DEAR POLE BARN GURU: Hello again! I reread the instructions and it said for immediate response to leave email. So I posted it above. Hello Pole Barn Guru! Wishing you a blessed day. My question is about a studded wall with double trusses. What I am trying to do is avoid having to build a 14 ft wall to accommodate a car lift. I am building a 30×50 shop. The garage doors will be on the 50 side. My thinking is build stud walls and frame in laminated posts to resemble a 6×6. They would be set at 10 widths to accommodate a 10×10 garage door. This way I could set the trusses and have open overhead bays between the trusses to accommodate the car lift and not have to build 14 ft walls. Would the idea of double trusses work in this type of build? TONY in ATHENS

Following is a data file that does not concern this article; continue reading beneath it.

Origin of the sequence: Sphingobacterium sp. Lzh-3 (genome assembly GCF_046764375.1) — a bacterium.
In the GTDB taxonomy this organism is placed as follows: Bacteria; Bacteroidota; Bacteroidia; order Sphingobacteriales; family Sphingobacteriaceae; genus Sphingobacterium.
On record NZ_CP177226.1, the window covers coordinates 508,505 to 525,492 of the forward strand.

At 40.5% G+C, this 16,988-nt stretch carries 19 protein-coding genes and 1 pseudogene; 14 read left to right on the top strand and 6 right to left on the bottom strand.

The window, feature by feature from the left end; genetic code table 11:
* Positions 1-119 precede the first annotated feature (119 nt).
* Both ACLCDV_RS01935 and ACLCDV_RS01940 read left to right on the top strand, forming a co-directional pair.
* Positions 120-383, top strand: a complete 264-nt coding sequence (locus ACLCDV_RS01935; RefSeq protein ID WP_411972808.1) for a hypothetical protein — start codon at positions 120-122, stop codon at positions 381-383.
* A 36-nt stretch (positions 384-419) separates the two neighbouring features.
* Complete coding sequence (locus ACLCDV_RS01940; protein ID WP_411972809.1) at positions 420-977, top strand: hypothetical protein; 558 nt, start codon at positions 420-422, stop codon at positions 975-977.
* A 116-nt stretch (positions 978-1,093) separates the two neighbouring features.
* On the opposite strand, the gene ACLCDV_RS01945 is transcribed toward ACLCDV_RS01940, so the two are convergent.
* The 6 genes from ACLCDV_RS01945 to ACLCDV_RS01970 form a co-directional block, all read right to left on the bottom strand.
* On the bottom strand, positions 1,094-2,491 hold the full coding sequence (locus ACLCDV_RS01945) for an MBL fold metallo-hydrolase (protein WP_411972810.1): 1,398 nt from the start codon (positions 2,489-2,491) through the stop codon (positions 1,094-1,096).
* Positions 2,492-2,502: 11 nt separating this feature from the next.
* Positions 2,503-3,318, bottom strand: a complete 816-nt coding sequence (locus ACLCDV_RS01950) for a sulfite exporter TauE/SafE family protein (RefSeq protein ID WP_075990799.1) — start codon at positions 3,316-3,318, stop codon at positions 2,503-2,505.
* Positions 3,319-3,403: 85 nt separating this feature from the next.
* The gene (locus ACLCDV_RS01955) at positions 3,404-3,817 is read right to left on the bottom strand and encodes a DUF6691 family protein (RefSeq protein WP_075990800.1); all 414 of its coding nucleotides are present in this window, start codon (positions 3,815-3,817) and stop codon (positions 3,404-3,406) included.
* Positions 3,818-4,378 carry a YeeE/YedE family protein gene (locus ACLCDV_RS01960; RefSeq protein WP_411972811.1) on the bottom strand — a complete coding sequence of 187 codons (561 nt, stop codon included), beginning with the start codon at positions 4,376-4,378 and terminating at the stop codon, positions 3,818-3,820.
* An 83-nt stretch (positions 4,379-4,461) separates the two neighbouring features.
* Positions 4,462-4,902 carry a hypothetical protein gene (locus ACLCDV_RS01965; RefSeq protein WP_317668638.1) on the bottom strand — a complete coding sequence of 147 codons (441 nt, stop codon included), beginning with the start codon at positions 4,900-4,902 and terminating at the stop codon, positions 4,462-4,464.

DEAR TONY: If you are starting from scratch, why not just construct an engineered post frame building and columns and double trusses approximately every ten feet? I say approximately as a 10 foot width residential overhead door requires roughly 10’1″ of width between the columns. We can design a building for you, which would not have bottom chord bracing between the trusses in the bay where the overhead door would fall – thus allowing for extra headroom for your car lift. You will certainly get the most for your building investment by using post frame design.

In the event you are already constructing some other sort of building, you should consult with the Registered Design Professional (RDP – registered architect or engineer) who designed your building, as he or she would need to make the appropriate alterations to ensure the structural adequacy of what you have in mind.

In any case, for the sake of safety, do not attempt to do design work on your own – entrust it to a RDP.